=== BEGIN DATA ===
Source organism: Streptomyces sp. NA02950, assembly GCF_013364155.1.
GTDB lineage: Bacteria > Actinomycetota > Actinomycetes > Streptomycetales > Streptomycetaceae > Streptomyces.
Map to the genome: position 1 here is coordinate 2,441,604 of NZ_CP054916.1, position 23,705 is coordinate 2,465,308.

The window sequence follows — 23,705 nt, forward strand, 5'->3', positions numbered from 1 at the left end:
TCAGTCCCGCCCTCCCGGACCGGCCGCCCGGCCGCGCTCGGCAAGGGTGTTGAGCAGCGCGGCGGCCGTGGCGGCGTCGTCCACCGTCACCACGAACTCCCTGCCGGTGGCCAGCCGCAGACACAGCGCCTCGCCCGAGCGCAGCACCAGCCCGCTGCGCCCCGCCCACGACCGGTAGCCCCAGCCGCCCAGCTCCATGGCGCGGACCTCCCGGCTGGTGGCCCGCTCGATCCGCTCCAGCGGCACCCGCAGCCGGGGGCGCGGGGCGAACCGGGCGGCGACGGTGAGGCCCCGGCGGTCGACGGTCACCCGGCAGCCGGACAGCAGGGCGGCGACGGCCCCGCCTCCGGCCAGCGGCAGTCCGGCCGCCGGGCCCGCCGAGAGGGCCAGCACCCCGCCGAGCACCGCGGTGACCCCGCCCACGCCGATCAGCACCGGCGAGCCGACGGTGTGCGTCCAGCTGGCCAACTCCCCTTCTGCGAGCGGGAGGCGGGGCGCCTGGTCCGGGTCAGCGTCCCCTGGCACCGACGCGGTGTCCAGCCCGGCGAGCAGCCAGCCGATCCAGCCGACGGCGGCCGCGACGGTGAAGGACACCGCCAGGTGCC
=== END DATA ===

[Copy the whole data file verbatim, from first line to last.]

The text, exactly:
Source organism: Streptomyces sp. NA02950, assembly GCF_013364155.1.
GTDB lineage: Bacteria > Actinomycetota > Actinomycetes > Streptomycetales > Streptomycetaceae > Streptomyces.
Map to the genome: position 1 here is coordinate 2,441,604 of NZ_CP054916.1, position 23,705 is coordinate 2,465,308.

The window sequence follows — 23,705 nt, forward strand, 5'->3', positions numbered from 1 at the left end:
TCAGTCCCGCCCTCCCGGACCGGCCGCCCGGCCGCGCTCGGCAAGGGTGTTGAGCAGCGCGGCGGCCGTGGCGGCGTCGTCCACCGTCACCACGAACTCCCTGCCGGTGGCCAGCCGCAGACACAGCGCCTCGCCCGAGCGCAGCACCAGCCCGCTGCGCCCCGCCCACGACCGGTAGCCCCAGCCGCCCAGCTCCATGGCGCGGACCTCCCGGCTGGTGGCCCGCTCGATCCGCTCCAGCGGCACCCGCAGCCGGGGGCGCGGGGCGAACCGGGCGGCGACGGTGAGGCCCCGGCGGTCGACGGTCACCCGGCAGCCGGACAGCAGGGCGGCGACGGCCCCGCCTCCGGCCAGCGGCAGTCCGGCCGCCGGGCCCGCCGAGAGGGCCAGCACCCCGCCGAGCACCGCGGTGACCCCGCCCACGCCGATCAGCACCGGCGAGCCGACGGTGTGCGTCCAGCTGGCCAACTCCCCTTCTGCGAGCGGGAGGCGGGGCGCCTGGTCCGGGTCAGCGTCCCCTGGCACCGACGCGGTGTCCAGCCCGGCGAGCAGCCAGCCGATCCAGCCGACGGCGGCCGCGACGGTGAAGGACACCGCCAGGTGCC